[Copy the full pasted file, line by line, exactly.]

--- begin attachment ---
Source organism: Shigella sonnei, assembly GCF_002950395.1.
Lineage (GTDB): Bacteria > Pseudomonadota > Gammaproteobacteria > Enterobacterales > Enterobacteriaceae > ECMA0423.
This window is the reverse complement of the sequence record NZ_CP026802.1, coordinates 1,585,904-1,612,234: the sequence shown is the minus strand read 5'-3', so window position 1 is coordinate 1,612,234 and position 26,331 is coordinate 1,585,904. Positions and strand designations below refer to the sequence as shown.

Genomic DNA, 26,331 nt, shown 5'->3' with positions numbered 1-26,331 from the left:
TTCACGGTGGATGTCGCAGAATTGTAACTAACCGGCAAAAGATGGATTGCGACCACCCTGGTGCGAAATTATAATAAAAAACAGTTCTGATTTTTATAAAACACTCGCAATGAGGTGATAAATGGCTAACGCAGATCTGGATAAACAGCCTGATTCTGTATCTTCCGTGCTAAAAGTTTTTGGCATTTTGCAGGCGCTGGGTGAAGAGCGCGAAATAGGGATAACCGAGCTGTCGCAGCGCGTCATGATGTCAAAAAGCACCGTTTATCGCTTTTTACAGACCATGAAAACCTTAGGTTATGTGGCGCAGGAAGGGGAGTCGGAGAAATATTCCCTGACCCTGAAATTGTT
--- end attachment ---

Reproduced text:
Source organism: Shigella sonnei, assembly GCF_002950395.1.
Lineage (GTDB): Bacteria > Pseudomonadota > Gammaproteobacteria > Enterobacterales > Enterobacteriaceae > ECMA0423.
This window is the reverse complement of the sequence record NZ_CP026802.1, coordinates 1,585,904-1,612,234: the sequence shown is the minus strand read 5'-3', so window position 1 is coordinate 1,612,234 and position 26,331 is coordinate 1,585,904. Positions and strand designations below refer to the sequence as shown.

Genomic DNA, 26,331 nt, shown 5'->3' with positions numbered 1-26,331 from the left:
TTCACGGTGGATGTCGCAGAATTGTAACTAACCGGCAAAAGATGGATTGCGACCACCCTGGTGCGAAATTATAATAAAAAACAGTTCTGATTTTTATAAAACACTCGCAATGAGGTGATAAATGGCTAACGCAGATCTGGATAAACAGCCTGATTCTGTATCTTCCGTGCTAAAAGTTTTTGGCATTTTGCAGGCGCTGGGTGAAGAGCGCGAAATAGGGATAACCGAGCTGTCGCAGCGCGTCATGATGTCAAAAAGCACCGTTTATCGCTTTTTACAGACCATGAAAACCTTAGGTTATGTGGCGCAGGAAGGGGAGTCGGAGAAATATTCCCTGACCCTGAAATTGTT